Above – quite high and overhead – a family of oak leaves is drifting.
They’re drifting on the breeze, on the pale cool bleach of an autumn sky.
The leaves are now quite dry.
The leaves are now quite dead.
And when they come to ground they move: sad and lonely and restless:
They drift like ashen flakes – cast out –
Like those ashen flakes born in the fire storms of Dresden.
I’m cycling through the park.
I’m near the summit of a hill …
Then, too, a gathering of black, tree-top birds –
Jackdaws with their strange pale eyes.
Cut loose, a sudden dashing woodpecker in crimson,
all elegant staccato: peck, stop; and peck, peck again.
After the summit the path descends: I cross a stream –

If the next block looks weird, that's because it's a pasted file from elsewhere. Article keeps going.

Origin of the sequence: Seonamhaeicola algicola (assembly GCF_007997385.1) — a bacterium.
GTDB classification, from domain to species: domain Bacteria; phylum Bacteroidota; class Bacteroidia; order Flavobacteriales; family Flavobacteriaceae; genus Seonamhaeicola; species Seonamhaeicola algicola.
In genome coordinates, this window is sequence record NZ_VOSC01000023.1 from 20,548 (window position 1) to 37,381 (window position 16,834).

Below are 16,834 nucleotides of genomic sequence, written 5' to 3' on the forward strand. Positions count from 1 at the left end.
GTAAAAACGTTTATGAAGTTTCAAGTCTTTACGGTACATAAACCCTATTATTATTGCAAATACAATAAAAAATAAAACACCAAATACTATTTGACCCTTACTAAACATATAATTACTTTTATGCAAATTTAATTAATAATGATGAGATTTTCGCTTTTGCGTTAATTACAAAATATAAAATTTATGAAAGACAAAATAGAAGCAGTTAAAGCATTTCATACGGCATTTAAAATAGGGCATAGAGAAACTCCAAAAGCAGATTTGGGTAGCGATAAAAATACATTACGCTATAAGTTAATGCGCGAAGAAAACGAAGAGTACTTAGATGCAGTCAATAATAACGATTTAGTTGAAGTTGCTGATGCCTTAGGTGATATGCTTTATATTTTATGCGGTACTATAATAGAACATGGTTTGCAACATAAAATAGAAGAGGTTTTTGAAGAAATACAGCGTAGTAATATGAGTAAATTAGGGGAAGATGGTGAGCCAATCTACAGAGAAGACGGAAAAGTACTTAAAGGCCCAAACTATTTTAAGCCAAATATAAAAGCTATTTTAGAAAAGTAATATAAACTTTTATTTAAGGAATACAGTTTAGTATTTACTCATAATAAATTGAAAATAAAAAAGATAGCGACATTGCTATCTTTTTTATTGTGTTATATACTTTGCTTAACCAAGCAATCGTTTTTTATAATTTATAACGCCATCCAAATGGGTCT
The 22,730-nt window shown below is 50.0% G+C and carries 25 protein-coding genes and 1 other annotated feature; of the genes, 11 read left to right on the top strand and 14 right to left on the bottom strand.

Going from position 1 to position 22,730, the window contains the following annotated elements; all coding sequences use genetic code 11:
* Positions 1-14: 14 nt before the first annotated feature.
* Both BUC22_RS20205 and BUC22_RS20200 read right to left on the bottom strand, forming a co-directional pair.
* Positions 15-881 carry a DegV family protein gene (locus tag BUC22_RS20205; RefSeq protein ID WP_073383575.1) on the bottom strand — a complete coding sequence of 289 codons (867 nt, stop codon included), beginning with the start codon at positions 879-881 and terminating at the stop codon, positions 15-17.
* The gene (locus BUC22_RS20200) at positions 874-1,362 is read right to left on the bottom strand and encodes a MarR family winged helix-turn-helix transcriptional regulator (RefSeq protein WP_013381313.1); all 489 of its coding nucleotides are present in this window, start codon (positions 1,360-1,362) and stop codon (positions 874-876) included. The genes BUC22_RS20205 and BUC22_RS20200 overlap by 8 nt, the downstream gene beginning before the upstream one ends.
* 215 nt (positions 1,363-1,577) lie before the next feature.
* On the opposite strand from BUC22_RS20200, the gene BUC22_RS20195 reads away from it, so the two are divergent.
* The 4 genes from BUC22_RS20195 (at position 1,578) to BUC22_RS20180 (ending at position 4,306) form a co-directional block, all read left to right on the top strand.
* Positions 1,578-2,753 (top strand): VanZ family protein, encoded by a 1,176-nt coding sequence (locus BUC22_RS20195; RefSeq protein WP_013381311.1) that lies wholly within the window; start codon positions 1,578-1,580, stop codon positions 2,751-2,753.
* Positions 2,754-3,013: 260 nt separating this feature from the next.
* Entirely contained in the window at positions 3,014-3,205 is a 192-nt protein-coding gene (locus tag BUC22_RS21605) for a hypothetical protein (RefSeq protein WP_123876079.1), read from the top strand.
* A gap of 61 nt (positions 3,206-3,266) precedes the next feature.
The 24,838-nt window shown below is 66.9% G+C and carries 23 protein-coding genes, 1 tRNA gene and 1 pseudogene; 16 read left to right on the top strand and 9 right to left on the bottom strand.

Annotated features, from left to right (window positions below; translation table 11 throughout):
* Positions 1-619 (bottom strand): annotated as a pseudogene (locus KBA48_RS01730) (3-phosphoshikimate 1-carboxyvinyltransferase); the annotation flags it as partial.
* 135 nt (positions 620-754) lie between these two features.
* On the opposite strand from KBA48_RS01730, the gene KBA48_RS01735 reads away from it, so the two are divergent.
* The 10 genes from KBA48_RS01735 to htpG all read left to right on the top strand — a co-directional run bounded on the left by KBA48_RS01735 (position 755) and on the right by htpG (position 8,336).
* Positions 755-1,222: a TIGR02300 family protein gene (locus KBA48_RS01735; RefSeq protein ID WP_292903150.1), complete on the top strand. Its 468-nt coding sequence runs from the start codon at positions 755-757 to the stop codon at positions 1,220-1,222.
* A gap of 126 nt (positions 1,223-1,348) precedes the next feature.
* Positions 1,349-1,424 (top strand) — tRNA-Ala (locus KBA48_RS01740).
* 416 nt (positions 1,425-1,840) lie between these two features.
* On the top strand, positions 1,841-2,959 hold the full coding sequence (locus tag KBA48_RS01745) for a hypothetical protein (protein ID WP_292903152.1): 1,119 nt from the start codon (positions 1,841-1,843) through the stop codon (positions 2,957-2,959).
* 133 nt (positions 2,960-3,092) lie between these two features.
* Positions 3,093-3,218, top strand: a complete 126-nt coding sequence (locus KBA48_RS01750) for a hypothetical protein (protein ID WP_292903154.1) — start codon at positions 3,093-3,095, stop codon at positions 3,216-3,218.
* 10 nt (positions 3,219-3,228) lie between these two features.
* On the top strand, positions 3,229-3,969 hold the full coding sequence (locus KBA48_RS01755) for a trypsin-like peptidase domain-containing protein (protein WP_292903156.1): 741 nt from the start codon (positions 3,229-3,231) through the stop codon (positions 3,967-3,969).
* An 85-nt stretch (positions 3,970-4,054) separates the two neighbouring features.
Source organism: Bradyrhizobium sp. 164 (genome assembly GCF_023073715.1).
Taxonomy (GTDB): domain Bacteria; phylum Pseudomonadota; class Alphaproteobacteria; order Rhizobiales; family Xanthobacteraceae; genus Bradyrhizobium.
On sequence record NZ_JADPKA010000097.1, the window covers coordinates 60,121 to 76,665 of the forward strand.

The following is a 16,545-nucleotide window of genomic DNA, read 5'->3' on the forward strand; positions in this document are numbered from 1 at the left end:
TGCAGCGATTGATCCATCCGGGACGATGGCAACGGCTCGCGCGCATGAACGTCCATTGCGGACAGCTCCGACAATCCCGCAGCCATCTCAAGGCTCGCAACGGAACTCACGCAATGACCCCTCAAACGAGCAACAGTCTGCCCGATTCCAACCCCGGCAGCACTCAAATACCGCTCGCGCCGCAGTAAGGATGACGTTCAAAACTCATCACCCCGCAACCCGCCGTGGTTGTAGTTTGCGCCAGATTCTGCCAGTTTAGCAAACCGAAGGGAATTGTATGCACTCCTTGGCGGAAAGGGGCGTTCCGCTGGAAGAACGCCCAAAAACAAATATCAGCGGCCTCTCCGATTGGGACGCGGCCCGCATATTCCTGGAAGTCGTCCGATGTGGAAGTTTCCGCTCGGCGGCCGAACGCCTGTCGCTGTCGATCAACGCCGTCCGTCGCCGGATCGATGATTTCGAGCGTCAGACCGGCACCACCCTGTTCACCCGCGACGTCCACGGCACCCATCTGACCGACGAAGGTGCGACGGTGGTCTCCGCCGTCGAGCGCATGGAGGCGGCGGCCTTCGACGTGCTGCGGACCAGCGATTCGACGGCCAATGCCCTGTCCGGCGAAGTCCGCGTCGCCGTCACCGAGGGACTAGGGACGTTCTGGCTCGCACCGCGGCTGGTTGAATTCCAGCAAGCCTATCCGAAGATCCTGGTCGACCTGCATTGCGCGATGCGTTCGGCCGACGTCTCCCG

where the spaniels love to fish.
And then a climb – and then ahead upon the climb –
a man – his tiny dog (I think he loves his dog) –
and his wife. She is lodged in a purple mobility machine.
She cannot get out and walk. She has a lovely face.
(I know he loves his wife.)
Then something extraordinary:
The man, his dog and his wife all try to get out of my way.
She does her best to orient her machine onto the nettled edges.
The man looks at me; his eyes sparkle.
The woman looks up at me with a sweet smile.
‘There you go,’ he says to me.
I thank them both.
‘It’s a pleasure,’ he says.
‘It’s a pleasure – no problem,’ she says.
I think back to the drifting leaves: the quick and the dead –
and then the warmth of that sweet ‘no problem’ smile.